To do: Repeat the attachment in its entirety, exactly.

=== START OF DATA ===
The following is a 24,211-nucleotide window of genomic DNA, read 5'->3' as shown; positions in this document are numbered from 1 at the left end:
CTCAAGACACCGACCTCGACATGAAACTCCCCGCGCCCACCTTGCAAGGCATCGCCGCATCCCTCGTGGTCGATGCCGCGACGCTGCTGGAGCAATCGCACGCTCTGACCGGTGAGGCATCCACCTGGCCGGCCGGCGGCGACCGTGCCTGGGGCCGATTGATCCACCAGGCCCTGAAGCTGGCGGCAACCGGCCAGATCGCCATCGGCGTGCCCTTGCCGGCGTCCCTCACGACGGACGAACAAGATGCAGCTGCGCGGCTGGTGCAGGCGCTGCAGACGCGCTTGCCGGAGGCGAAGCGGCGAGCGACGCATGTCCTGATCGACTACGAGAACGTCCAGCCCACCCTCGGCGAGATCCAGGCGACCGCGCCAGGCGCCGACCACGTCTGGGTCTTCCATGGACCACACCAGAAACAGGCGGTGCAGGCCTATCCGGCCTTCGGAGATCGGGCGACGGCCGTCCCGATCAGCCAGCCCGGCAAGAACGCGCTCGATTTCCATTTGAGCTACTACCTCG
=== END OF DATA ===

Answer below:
The following is a 24,211-nucleotide window of genomic DNA, read 5'->3' as shown; positions in this document are numbered from 1 at the left end:
CTCAAGACACCGACCTCGACATGAAACTCCCCGCGCCCACCTTGCAAGGCATCGCCGCATCCCTCGTGGTCGATGCCGCGACGCTGCTGGAGCAATCGCACGCTCTGACCGGTGAGGCATCCACCTGGCCGGCCGGCGGCGACCGTGCCTGGGGCCGATTGATCCACCAGGCCCTGAAGCTGGCGGCAACCGGCCAGATCGCCATCGGCGTGCCCTTGCCGGCGTCCCTCACGACGGACGAACAAGATGCAGCTGCGCGGCTGGTGCAGGCGCTGCAGACGCGCTTGCCGGAGGCGAAGCGGCGAGCGACGCATGTCCTGATCGACTACGAGAACGTCCAGCCCACCCTCGGCGAGATCCAGGCGACCGCGCCAGGCGCCGACCACGTCTGGGTCTTCCATGGACCACACCAGAAACAGGCGGTGCAGGCCTATCCGGCCTTCGGAGATCGGGCGACGGCCGTCCCGATCAGCCAGCCCGGCAAGAACGCGCTCGATTTCCATTTGAGCTACTACCTCG